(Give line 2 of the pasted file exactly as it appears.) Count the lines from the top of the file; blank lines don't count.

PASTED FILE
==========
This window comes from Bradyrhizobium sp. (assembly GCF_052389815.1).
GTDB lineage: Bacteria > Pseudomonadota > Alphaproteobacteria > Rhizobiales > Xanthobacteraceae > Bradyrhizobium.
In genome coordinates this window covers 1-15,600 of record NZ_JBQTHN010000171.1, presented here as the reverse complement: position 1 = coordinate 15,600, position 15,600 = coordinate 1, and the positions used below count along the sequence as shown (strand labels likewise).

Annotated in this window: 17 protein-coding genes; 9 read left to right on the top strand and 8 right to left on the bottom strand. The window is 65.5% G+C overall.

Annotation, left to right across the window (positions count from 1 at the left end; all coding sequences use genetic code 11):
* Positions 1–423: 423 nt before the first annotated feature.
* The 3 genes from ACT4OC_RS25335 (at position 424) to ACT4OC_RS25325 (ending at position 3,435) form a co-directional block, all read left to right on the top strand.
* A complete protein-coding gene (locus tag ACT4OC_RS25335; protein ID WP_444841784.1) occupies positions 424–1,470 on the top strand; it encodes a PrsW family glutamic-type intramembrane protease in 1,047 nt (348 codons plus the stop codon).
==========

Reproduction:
GTDB lineage: Bacteria > Pseudomonadota > Alphaproteobacteria > Rhizobiales > Xanthobacteraceae > Bradyrhizobium.